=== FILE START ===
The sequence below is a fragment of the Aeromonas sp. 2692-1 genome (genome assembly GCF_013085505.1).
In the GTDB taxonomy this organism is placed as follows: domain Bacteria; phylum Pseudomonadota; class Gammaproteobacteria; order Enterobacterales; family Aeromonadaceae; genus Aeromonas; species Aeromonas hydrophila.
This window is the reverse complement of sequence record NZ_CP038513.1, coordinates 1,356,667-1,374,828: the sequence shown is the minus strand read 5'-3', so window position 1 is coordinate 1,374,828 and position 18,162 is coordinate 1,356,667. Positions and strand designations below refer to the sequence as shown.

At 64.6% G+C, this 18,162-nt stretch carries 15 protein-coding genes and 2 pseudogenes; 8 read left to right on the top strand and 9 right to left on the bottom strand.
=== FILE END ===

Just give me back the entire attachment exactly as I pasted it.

The sequence below is a fragment of the Aeromonas sp. 2692-1 genome (genome assembly GCF_013085505.1).
In the GTDB taxonomy this organism is placed as follows: domain Bacteria; phylum Pseudomonadota; class Gammaproteobacteria; order Enterobacterales; family Aeromonadaceae; genus Aeromonas; species Aeromonas hydrophila.
This window is the reverse complement of sequence record NZ_CP038513.1, coordinates 1,356,667-1,374,828: the sequence shown is the minus strand read 5'-3', so window position 1 is coordinate 1,374,828 and position 18,162 is coordinate 1,356,667. Positions and strand designations below refer to the sequence as shown.

At 64.6% G+C, this 18,162-nt stretch carries 15 protein-coding genes and 2 pseudogenes; 8 read left to right on the top strand and 9 right to left on the bottom strand.